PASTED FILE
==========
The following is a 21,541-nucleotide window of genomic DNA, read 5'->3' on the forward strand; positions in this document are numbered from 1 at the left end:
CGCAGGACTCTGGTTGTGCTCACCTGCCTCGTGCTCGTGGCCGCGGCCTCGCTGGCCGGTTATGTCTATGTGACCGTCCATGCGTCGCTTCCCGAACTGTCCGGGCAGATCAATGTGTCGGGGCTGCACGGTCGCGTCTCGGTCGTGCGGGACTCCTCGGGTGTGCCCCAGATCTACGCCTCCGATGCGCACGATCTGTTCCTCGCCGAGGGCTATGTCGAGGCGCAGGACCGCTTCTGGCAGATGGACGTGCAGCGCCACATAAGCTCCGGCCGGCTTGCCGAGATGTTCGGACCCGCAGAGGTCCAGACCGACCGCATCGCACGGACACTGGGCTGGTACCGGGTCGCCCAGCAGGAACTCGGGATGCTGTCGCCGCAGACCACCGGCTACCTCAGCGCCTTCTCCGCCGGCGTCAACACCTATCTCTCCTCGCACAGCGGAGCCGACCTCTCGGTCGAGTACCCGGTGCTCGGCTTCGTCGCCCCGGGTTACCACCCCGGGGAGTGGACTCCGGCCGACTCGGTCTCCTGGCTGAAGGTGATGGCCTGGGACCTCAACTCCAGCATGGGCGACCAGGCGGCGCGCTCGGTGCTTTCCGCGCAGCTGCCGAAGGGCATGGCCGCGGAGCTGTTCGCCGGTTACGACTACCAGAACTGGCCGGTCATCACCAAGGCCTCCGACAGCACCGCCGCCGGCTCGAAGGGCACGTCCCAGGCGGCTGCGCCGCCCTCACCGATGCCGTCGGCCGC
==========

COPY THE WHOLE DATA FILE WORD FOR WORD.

The following is a 21,541-nucleotide window of genomic DNA, read 5'->3' on the forward strand; positions in this document are numbered from 1 at the left end:
CGCAGGACTCTGGTTGTGCTCACCTGCCTCGTGCTCGTGGCCGCGGCCTCGCTGGCCGGTTATGTCTATGTGACCGTCCATGCGTCGCTTCCCGAACTGTCCGGGCAGATCAATGTGTCGGGGCTGCACGGTCGCGTCTCGGTCGTGCGGGACTCCTCGGGTGTGCCCCAGATCTACGCCTCCGATGCGCACGATCTGTTCCTCGCCGAGGGCTATGTCGAGGCGCAGGACCGCTTCTGGCAGATGGACGTGCAGCGCCACATAAGCTCCGGCCGGCTTGCCGAGATGTTCGGACCCGCAGAGGTCCAGACCGACCGCATCGCACGGACACTGGGCTGGTACCGGGTCGCCCAGCAGGAACTCGGGATGCTGTCGCCGCAGACCACCGGCTACCTCAGCGCCTTCTCCGCCGGCGTCAACACCTATCTCTCCTCGCACAGCGGAGCCGACCTCTCGGTCGAGTACCCGGTGCTCGGCTTCGTCGCCCCGGGTTACCACCCCGGGGAGTGGACTCCGGCCGACTCGGTCTCCTGGCTGAAGGTGATGGCCTGGGACCTCAACTCCAGCATGGGCGACCAGGCGGCGCGCTCGGTGCTTTCCGCGCAGCTGCCGAAGGGCATGGCCGCGGAGCTGTTCGCCGGTTACGACTACCAGAACTGGCCGGTCATCACCAAGGCCTCCGACAGCACCGCCGCCGGCTCGAAGGGCACGTCCCAGGCGGCTGCGCCGCCCTCACCGATGCCGTCGGCCGC